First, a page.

The ability to absorb and transform foreign influences is at the heart of Brazilian modernism and culture of the 20th century. You can trace this impulse to the 1920s, when artists used the analogy of the cannibal to explain their adoption of European modern art, as they blended it with a local sensibility to make something even better and stronger. A few decades later, musicians were emanating that same spirit, from the jazzy bossa nova to the psychedelic samba of the movement known as Tropicália. Mendes, while living abroad, fits squarely into this history.

He often jumped between languages and cultures; his love for language and the way words sound — two of his favorites “serendipity” and “complicity” — can be felt in his music. Whether it was a number in which Americans sang in Portuguese or Brazilians sang in English, he was unafraid of accents.

The word “joy” comes up a lot when describing Mendes’ music. Musician Scott Mayo, who has played with Mendes and appears in the aptly named film “In the Key of Joy,” says joy emanates from Mendes’ “totally passionate” sound. “It’s full of joy, it’s full of life, it’s full of pain,” he says. “If you took all of the emotions in the world and put it in one music, it’s Brazilian music.” Zadie Smith once described the nuances of joy as “that strange admixture of terror, pain, and delight.” In Brazil, we might describe the feeling one gets when experiencing the seemingly contradictory nature of this music — the joyous and painful — as saudade. It’s a word used to express missing something or someone but also more generally speaks to that admixture of warmth and melancholy when you feel the presence of an absence. The saudade of Brazilian music descends from colonialism and slavery: The samba beats were carried by the millions of enslaved Africans who were violently pulled away from their homes. Even centuries later, samba songs, while always upbeat in sound, still evoke acute longing.

In Mendes’ music you can sense the singers smiling, the piano and drums running away with life, but it’s almost the sheer force of the sound, its open energy, that aches even as it brings pleasure. It’s that “Brazilian flavor” — as Mendes put it to me — that has a command over his songs. While he’s lived abroad for 57 years, he said, “Most of my ideas come from my life and what I lived through in Brazil.” You can hear that distance traveling through the music, between the drums and Portuguese and the English and jazz.


Brazilian music is best experienced live. When you see Mendes perform, you absorb his energy. It transforms you. His intentions are palpable: He wants to welcome you in until you feel at home. In 2019 I went to my first Mendes concert, at Royce Hall at UCLA. There were at least a dozen musicians onstage, a big family. Each bang of the drum, every piano key, each pitch in a voice was pronounced, alive, even mighty. The energy was reciprocal: What Mendes and his band shot toward the audience, we offered back. By the end of the concert, everyone was standing and dancing; I was singing along in English and Portuguese. At one point, an usher instructed me to stop spilling into the aisle.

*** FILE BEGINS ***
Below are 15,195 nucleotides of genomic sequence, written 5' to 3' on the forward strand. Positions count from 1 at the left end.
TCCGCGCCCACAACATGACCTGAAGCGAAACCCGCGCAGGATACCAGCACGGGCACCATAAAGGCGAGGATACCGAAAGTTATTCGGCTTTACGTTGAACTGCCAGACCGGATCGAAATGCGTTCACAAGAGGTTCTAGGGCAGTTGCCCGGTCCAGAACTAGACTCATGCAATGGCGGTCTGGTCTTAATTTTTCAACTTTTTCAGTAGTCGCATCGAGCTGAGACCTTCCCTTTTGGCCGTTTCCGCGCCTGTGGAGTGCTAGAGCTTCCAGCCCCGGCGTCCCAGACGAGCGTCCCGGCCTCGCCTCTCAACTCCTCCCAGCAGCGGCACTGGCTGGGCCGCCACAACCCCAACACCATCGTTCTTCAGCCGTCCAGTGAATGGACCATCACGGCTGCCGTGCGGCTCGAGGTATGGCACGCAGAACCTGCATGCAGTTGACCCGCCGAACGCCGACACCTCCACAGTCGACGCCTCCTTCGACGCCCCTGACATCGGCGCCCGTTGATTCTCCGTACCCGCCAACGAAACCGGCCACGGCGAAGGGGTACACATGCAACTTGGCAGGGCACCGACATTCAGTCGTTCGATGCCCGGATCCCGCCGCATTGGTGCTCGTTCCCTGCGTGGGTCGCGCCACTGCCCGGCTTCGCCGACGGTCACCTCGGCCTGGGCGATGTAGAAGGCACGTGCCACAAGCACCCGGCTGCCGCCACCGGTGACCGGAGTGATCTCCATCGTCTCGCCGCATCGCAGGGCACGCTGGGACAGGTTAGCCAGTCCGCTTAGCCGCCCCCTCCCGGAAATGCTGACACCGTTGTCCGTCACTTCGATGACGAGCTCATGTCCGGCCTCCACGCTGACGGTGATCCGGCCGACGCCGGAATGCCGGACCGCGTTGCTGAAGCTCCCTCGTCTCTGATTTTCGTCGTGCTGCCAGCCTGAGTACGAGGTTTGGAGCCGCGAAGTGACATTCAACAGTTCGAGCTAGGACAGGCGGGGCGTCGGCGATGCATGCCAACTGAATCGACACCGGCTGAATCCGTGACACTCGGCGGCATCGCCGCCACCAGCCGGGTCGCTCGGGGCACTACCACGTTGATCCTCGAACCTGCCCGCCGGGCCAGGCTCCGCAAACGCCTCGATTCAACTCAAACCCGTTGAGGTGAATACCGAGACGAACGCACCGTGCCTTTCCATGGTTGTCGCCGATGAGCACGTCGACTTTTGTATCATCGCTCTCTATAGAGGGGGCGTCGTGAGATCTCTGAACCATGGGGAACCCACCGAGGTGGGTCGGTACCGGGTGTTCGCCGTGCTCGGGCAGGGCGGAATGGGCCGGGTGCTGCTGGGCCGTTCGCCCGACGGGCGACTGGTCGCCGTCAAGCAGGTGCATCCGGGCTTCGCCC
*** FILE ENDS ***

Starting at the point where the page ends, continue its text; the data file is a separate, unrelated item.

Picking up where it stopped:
No Mendes performance is quite the same — he’ll often have different guests join him onstage, from members of the L.A. Philharmonic and Dianne Reeves to rapper Harrell “H20” Harris Jr. It comes from his love of experimentation. Since the early 2000s, he’s been dabbling in hip-hop and soul. Mendes’ 2006 album "Timeless" was produced by East L.A.’s will.i.am and featured Stevie Wonder, India Arie, Erykah Badu and John Legend, among others. This openness to others has guided Mendes' way of life in Los Angeles. “Things happen really spontaneously here,” he told me. He once toured with Fred Astaire and Frank Sinatra, and has produced a record with Sarah Vaughan. “All of that has to do with Hollywood, with the music industry, and the wonderful place that is Los Angeles.”

There’s been a steady “crescendo,” as Mendes put it, of Brazilian melodies in the years since Brasil ’66 that have altered the perception of the sound in the U.S. “It didn’t become just a fad,” Mendes said. “Brazilian music became something that Americans like to listen to. It makes them feel good.”

He likes to return to this idea of feeling good. His music affects his listeners in this way. But you also get the sense that he, too, feels good while playing. The last year robbed musicians of live performance. But finally, after over a year and a half of the pandemic, Mendes will be back onstage at the Hollywood Bowl — his “favorite place, a magical place.” There is something special for him about playing in Los Angeles, he said conclusively: “This is my home.” And added, “There’s this thing of being with your neighbors. You’re with the people who live in the same city, who live the same things. There’s this identification with the audience here.”

Brazil will always be his inspiration but the other half of Mendes’ story is how he shared, with a generous heart, Brazilian music with the city of Los Angeles. When Mendes gives concerts, he still plays those songs from decades ago — he knows that people want to hear them but he also enjoys performing them. It must be moving to give a part of yourself that you partially left behind and watch it live on in a new culture. It must be exhilarating, painful and joyful all at once.

Elisa Wouk Almino is a senior editor at Hyperallergic and translation instructor at UCLA Extension.

This story originally appeared in Los Angeles Times.